I got out the hard boiled 4 eggs I had prepared earlier in the day. John doesn’t care for soft boiled and though those seem to be more traditional, we went with hard boiled because a happy husband is a happy thing.

20121029-070337.jpg

I added the rice to the tofu and onion, then the spices to the mix: 2 tsp curry, 1 tsp turmeric, a shake or two of pepper.

20121029-070605.jpg

Because my eggs where hard, I chopped them up. I halved the tomatoes and added them to the pan (which was now cooking on low heat).

20121029-070753.jpg

20121029-070810.jpg

Oh, and don’t forget the “scatter” of parsley when you add the eggs next!

20121029-070859.jpg

I stirred it all up into one giant, yummy, yellow breakfast for dinner.

20121029-071049.jpg

This is a seriously hearty meal in disguise, so be ready! You’ll want to eat a few helpings, but the heartiness will win in the end.

We also had the last of my Yorkshire puddings from the freezer reheated in oil and butter in a skillet. That worked out so much better than the microwave!

20121029-071312.jpg

20121029-071326.jpg

The customary greens…

20121029-071418.jpg

And I had a new-to-me British ale that was left at our house by a friend.

20121029-071515.jpg

I have never seen so many instructions on a beer can. They were worth it .

20121029-071558.jpg

20121029-071611.jpg

See, when I blog first thing in the morning it just makes me not want to go into work and cook the meal all over again. Alas, someone had to pay the grocery bills.

Good-bye for now, Kedgeree.

20121029-071814.jpg

A Love Letter from a Restaurant Regular

John and I are regulars at two restaurants: Dos Reales on 75th Street and Johnny Cascones on 91 St.

Dos Reales was a happy accident as most “regulars” experience. You just eat there a lot and the staff starts to recognize you.

Cascones is a different situation completely. Yes, I’m just going say it, we’ve worked at being regulars. Nine years ago we were dining there and loved the food and the atmosphere so much we decided to “become” regulars.

How you might ask? We ate there 3 times a month. We always put in a reservation by name. We remembered staff names and tipped like friends not customers. We even had our wedding reception there. Extreme I know…

Here’s the thing though, it was all done with genuine love for the restaurant, the food, and the people and over the years the staff and owners have noticed.

Nine years later, I bring the staff baked goods at Christmas, we get friendly “drop-byes” at our table from long time staff, they note when we haven’t been in for a while, and my most favorite thing – a handshake and warm chit-chat when we arrive and leave. I look forward to the day we’re the little old couple who get a hug when they walk in the door– that is my lifetime goal.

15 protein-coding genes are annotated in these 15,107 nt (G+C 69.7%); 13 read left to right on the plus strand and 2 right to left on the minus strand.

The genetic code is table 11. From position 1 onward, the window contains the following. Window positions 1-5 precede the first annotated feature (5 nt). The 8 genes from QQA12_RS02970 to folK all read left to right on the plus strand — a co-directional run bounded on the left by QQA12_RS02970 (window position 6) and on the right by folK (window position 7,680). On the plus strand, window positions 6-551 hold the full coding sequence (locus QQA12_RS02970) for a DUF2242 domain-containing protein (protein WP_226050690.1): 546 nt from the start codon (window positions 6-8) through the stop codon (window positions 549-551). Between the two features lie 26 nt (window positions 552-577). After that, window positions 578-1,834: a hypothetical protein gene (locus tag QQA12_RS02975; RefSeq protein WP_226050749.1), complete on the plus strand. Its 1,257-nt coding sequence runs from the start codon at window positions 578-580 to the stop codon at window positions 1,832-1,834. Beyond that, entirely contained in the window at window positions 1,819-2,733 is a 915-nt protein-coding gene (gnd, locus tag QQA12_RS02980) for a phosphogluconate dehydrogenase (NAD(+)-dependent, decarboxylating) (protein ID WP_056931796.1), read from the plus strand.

We’ve seen it happen.

But now I’m happy with the fact that they not only recognize us, they really like us. And I can’t help but feel
Iike (in a small way) part of the Cascones family — which is what being a regular is really about right?

20121029-063437.jpg

Our Cascones dinner from Saturday night:

Emily with her shells, mushrooms, broccoli and cheese sauce .

20121029-063648.jpg

Regular, John Young with his standard cheese ravioli.

20121029-063736.jpg

And me with marinara, spaghetti and mushrooms.

20121029-063850.jpg

20121029-063858.jpg

Thanks for loving us back Cascones.

meatless monday — black bean soup

oh yes the soups on monday are still happening.  this time i was seriously craving some black bean soup.  i was shocked to find out at the grocery store, quick and easy black bean soup whether in a can or a ready mix, is actually had to find.  my options were amy’s black bean in a can, wolfgang puck also had a canned black bean, panera now is selling premade soups at the grocery store but i felt their black bean was a little over priced, ortega has a black bean soup mix which for some reason i was really nervous about so avoided it and i finally settled on full circle’s premaid black bean soup mix.

trying something new

it’s always a little nerve-racking trying something new because what if it completely stinks.  however this soup was REALLY good, i may have even said that aloud to myself after i took the first bite.  i topped my soup with a little plain yogurt and cheddar cheese and ate some yummy hint-of lime tortilla chips with it.  this is what i call a black bean soup success!

just a little southwestern feel to it

Pre-Halloween Eats!

Here are some of our Pre-Halloween eats from today.
Breakfast…yes, pumpkin faced donuts again. I had to make two trips to get them this time. Thanks 2nd Krispy Kreme for having them.

20121028-170855.jpg

Annual Oreo Pudding Graveyard for book club tonight.

20121028-171038.jpg

I make this every year and it’s tied with pumpkin beer as my favorite Halloween treat! You’ll note there are ten graves this year. We read Agatha Christie’s “And Then There Were None” where there are 10 perspective victims.

And then there was none is also the general outcome for the graveyard pudding.

20121028-171359.jpg